Today’s guest post is by Brian McMorris of Get Wealth-Ed.
This morning (Wednesday, August 6) I was stunned by comments from Dennis Gartman as I watched Squawkbox on CNBC. Dennis Gartman is one of the most vocal commodity bulls of our time. He has been on the long side of commodities, especially energy and gold, since 2000 or before. Yet today, he came on and unequivocally said the bull market in commodities is over! Now, he is a trader, and he did not frame that comment with a period of time. Later he suggested that it was over for the near term (which might be 6 months to two years for all I know). During the show, Gartman suggested that oil would not top $145 a barrel anytime soon and might break below $70.
The lower price range aside (I don’t take that suggestion by Gartman seriously), this is not so different from my thinking. I have been watching the commodity charts and they all look the same, and what I see is not good for commodities near term. BHP Billiton does a nice job of representing the general natural resource trend, as it has a little of everything, including coal, gold, copper and iron. Using the Investools.com website ($50 a month subscription), a trend can be observed with specific triggers on the metrics of Moving Average, MACD and Stochastics.
Notice that the stock price broke below the Moving Average about July 1. About the same time, red (sell) flags occurred on the MACD and Stochastic trends. Investools analysis suggests that three red flags are a strong sell signal. Other technical analysis theory suggests that when previous support (the moving average) becomes resistance, it is a further indication the trend has changed (see the bounces off the MA on July 14 and again on about July 21). Because all the commodity charts show this pattern, it may indeed be over, as intuitively we may feel that way (notice gas prices have dropped the past 2 weeks).
The second MA test is interesting for its timing. It was on July 23 that the financials broke out to the upside after Fannie and Freddie were rescued by the Feds. We have also looked in the recent past at how Commodities and Financials are countertrend of each other right now. So, the breakdown in commodities in July has supported the surge in Financials and the broader stock market (aided by Fed support for the banks, of course). No surprise here, because commodities are a surrogate for a weak dollar, and anything that helps the dollar hurts commodity prices denominated in US dollars.
So the big question: “How long will this bear trend in Commodities last?” Yesterday on my Blog
I suggested that the Chinese Olympics may be the signal of the top for the near/intermediate term for natural resource and material stocks (for the next several months). So much talk has been about the huge infrastructure buildout in China, and how China was rushing to get ready for the Olympics. As the Olympics begin, everyone will take a collective breath and know that the big buildout is done. Traders will respond accordingly using this as a signal.
Probably more important than this symbolism is the fact that the European and Asian economies are cooling off, most likely in response to decreased consumer demand in North America. Because much of consumer demand has been financed by loose credit in our banking system, it may not reignite until housing and banks have bottomed. Again, it is likely that won’t happen before mid-2009. That time frame also coincides with the post American election period and getting the majority of regulatory and tax uncertainty behind us.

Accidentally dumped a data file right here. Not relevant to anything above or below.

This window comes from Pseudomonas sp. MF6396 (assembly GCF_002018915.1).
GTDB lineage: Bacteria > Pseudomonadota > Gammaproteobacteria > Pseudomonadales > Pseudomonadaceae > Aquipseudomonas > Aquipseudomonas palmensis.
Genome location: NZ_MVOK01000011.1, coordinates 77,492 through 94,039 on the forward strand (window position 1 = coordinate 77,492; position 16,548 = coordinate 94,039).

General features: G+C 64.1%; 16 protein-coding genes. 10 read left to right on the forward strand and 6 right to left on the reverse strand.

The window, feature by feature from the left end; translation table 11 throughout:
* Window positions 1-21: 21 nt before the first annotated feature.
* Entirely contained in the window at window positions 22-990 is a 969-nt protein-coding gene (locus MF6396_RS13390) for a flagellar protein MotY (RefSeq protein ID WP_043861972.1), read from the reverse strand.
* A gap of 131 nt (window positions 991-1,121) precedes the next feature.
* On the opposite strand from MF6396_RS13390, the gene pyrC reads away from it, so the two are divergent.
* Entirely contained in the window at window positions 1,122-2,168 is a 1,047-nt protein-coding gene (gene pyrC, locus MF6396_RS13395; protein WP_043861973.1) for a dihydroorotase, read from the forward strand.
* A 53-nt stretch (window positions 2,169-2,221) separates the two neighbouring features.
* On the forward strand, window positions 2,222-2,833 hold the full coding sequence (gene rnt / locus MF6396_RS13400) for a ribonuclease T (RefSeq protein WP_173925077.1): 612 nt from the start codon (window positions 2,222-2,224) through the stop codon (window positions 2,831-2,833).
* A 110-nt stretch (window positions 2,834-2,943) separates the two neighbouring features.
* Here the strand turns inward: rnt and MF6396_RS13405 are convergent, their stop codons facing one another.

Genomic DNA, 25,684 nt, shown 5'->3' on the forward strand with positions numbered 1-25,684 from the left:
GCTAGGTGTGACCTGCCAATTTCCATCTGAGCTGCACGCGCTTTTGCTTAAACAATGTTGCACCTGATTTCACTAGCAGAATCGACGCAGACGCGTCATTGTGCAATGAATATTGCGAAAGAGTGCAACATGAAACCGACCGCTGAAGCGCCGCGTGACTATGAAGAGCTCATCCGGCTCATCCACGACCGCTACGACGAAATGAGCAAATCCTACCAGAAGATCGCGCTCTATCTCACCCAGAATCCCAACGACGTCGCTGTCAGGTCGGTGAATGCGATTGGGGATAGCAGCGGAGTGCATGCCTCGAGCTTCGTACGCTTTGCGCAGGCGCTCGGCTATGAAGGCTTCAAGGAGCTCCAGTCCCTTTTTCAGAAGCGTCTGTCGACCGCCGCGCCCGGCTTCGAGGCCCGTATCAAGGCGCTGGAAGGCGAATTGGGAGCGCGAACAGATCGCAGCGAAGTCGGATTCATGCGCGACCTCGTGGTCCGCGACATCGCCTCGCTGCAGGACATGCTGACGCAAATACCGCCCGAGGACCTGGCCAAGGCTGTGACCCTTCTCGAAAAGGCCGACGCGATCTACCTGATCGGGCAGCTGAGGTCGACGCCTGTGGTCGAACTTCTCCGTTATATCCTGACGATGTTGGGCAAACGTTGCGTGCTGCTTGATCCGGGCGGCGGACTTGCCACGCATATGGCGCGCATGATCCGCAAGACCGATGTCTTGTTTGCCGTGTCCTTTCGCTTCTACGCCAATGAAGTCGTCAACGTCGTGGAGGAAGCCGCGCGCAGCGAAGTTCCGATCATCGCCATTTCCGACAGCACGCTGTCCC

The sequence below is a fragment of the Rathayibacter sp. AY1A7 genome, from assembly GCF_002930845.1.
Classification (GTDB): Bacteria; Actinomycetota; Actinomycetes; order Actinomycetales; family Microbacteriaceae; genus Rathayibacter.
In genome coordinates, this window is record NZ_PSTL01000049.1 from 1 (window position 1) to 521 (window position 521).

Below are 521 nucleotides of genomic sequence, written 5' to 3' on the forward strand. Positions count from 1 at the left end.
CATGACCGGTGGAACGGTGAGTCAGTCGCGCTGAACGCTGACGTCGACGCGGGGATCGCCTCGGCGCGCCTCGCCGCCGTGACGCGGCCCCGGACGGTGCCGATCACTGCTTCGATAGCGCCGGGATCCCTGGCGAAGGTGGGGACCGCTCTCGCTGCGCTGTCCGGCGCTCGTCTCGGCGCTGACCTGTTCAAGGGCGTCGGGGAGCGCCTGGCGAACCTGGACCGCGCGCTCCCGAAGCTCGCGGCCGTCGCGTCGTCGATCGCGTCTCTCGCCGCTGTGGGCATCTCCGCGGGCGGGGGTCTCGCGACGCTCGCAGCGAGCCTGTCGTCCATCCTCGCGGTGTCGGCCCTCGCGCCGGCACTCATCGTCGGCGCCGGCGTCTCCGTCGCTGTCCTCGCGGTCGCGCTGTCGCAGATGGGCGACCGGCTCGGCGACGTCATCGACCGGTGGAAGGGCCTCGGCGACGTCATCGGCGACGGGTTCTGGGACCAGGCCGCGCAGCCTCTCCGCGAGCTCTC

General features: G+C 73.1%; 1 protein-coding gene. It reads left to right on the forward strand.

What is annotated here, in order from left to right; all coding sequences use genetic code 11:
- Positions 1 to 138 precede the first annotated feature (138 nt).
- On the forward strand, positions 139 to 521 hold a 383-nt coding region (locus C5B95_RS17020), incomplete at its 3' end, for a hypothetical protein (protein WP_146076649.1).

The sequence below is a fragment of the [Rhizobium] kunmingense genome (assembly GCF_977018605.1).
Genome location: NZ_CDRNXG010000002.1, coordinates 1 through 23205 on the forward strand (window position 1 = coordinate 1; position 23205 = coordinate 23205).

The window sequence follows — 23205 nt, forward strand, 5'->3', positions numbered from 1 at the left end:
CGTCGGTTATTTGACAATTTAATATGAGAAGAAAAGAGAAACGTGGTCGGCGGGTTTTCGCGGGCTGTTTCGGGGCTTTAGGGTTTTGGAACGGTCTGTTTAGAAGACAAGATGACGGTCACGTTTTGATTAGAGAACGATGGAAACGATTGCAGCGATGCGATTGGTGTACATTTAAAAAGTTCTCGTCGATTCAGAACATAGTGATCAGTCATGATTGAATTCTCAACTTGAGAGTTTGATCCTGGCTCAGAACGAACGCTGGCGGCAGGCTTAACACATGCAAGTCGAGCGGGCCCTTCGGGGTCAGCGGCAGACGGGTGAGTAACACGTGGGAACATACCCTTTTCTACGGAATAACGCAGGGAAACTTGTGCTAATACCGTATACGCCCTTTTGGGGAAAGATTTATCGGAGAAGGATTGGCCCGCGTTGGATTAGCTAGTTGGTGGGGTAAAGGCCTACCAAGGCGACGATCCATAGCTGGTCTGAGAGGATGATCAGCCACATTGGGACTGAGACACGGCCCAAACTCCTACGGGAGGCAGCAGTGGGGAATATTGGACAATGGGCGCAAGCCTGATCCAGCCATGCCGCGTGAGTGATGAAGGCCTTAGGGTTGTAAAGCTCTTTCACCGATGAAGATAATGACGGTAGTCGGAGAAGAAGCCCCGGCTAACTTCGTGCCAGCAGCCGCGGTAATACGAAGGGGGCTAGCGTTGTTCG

What is a reasonable strategy until that time? I would suggest it is similar to the strategy followed until now, which is to invest in high dividend stocks and funds. This play has hurt me some the past year, as Value stocks really were out of favor. Some of that was due to the focus on international and commodity stocks, which don’t issue dividends. The rest was the fact that much of the high dividend stock world comes from out-of-favor sectors, like banks, insurance, REITs and consumer products.
But, eventually this high dividend strategy will prove correct. All dogs have their day. So, it is best to stick with the strategy knowing it will eventually pay off. As long as we stay diversified with our high dividend investments, we won’t be hurt by individual company failures (ala Bear Stearns). Dreman Value Income Edge Fund (DHG) is my favorite high dividend stock fund right now. Not because of recent performance, which like most high dividend funds is poor, but because it has a solid long-short hedging strategy and continues to make its dividend payments without reduction.
DHG has become much more of a commodity / natural resource play the past 6 months. When it first was introduced in late 2006, there was quite a bit of financial exposure to the high dividend bank stocks which proved disastrous from June through year end 2007. But the management team moved away from financials late last year and avoided most of the carnage early this year. To demonstrate the degree to which DHG now reflects the trend in commodities, see the attached chart comparing DHG (red line) to BHP (blue line) over the past 6 months. So, if commodities d o bounce back, DHG will go with that trend. But if commodities continue to lag the market, DHG will be able to offer high dividends to help offset the decline in commodity stocks.
Biran McMorris graduated Cum Laude in 1982 from ASU with a BSBA International Marketing and studies in Nuclear Engineering. He is the North American Industry Manager for Electronics/Solar, Robotics and Life Science Markets for SICK, Inc., a $1B global automation and instrumentation company based out of Waldkirch, Germany.